This is my new office. I signed the lease for this property yesterday – another big step in the process of getting my new practice off the ground.  I should feel good about this, shouldn’t I?  I’ve had people comment that I’ve gotten a whole lot accomplished in the 4 weeks since I’ve been off, but the whole thing is still quite daunting.  Yes, there are days I feel good about my productivity, and there are moments when I feel an evangelical zeal toward what I am doing, but there are plenty more moments where I stare this whole thing in the face and wonder what I am doing.

I walked through the office today with a builder to discuss what I want done with the inside; it quickly became obvious that there was a problem: I don’t know what I want done, and nobody can tell me what I should do.  Yes, I need a waiting area, at least one exam room, an office for me, a lab area, bathrooms, and place for my nurse, but since I don’t really know which of my ideas about the practice will work, I don’t know what my needs will truly be.  How much of my day will be spent with patients, how much will be doing online communication, and how much will be spent with my nurse?  I want a space for group education, but how many resources should I put toward that?  I also want a place to record patient education videos, but some of my “good ideas” just end up being wasted time, and I don’t know if this is one of them.

I come across the same problem when I am trying to choose computer systems.  I know that I want to do that differently: I want the central record to be the patient record, not what I record in the EMR.  I want patients to communicate with me via secure messaging and video chat, and I want to be able to put any information I think would be useful into their PHR.  So do I build a “lite” EMR product centered around the PHR, or do I use a standard EMR to feed the PHR product?  Do I use an EMR company’s “patient portal” product, or do I have a stand-alone PHR which is fed by the EMR?  I have lots of thoughts and ideas on this, but I don’t really know what will work until I start using it.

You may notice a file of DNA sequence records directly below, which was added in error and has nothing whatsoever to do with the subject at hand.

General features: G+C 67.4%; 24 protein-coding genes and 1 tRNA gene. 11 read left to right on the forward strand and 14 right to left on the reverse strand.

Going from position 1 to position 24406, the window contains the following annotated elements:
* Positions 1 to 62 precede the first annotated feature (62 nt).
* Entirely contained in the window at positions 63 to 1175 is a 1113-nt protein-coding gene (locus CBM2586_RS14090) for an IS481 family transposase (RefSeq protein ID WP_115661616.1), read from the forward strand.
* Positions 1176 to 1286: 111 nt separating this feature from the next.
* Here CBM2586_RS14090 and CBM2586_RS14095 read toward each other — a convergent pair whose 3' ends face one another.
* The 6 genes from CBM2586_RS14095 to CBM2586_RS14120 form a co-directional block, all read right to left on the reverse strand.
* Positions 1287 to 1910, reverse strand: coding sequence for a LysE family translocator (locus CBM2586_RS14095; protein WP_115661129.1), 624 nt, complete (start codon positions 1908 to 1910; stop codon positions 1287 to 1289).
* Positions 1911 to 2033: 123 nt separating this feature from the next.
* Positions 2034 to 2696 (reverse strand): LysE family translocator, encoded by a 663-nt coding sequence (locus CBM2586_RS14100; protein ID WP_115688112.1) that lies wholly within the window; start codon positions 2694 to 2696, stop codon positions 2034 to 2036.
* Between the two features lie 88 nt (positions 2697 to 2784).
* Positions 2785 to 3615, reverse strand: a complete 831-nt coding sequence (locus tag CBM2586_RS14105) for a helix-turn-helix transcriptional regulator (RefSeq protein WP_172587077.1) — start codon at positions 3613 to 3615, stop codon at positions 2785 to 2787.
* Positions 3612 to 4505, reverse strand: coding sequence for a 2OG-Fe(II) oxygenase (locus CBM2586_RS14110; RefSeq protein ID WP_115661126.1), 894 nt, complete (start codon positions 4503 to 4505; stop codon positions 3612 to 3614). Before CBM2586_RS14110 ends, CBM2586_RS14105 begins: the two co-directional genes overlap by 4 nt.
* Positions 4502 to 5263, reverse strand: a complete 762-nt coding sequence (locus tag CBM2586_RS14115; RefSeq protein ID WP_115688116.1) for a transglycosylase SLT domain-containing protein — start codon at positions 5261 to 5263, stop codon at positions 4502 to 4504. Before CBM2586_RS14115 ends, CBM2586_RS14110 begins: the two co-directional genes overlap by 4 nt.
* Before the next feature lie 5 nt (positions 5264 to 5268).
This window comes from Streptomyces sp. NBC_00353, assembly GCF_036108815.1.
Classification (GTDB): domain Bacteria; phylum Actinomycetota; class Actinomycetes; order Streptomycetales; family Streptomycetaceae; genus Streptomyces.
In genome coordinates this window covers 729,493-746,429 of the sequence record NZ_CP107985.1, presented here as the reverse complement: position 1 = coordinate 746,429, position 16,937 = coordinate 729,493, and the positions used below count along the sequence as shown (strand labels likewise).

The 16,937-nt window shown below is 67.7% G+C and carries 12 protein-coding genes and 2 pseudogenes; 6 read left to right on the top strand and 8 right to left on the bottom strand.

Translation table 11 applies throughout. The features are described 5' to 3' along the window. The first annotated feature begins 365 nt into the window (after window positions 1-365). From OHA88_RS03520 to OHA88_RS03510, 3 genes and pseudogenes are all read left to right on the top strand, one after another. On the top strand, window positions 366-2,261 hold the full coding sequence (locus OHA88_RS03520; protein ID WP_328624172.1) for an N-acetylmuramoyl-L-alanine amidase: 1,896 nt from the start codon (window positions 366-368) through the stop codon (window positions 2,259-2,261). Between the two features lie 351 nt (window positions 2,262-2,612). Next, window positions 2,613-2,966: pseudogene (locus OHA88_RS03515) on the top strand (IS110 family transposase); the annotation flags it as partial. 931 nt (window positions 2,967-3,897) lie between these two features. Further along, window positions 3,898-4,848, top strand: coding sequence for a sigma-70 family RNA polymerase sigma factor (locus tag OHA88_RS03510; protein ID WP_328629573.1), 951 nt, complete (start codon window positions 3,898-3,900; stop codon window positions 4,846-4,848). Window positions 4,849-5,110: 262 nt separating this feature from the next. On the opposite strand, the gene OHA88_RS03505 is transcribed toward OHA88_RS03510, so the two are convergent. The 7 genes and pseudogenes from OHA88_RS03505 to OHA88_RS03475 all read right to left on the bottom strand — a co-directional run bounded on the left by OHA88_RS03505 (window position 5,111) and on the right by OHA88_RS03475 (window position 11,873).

Here’s the real rub in all of this:

  • There’s a large group of patients waiting for me to open my doors and take them in as my patients.  These people will need excellent care and all that goes into providing that care.  I am confident in my care as a doctor, but the doctor is only a part of the equation; there are referrals, labs, and other care-coordination services that need to be done.  If people are going to be trusting me enough to pay a monthly fee in exchange for better care, I have to deliver on that.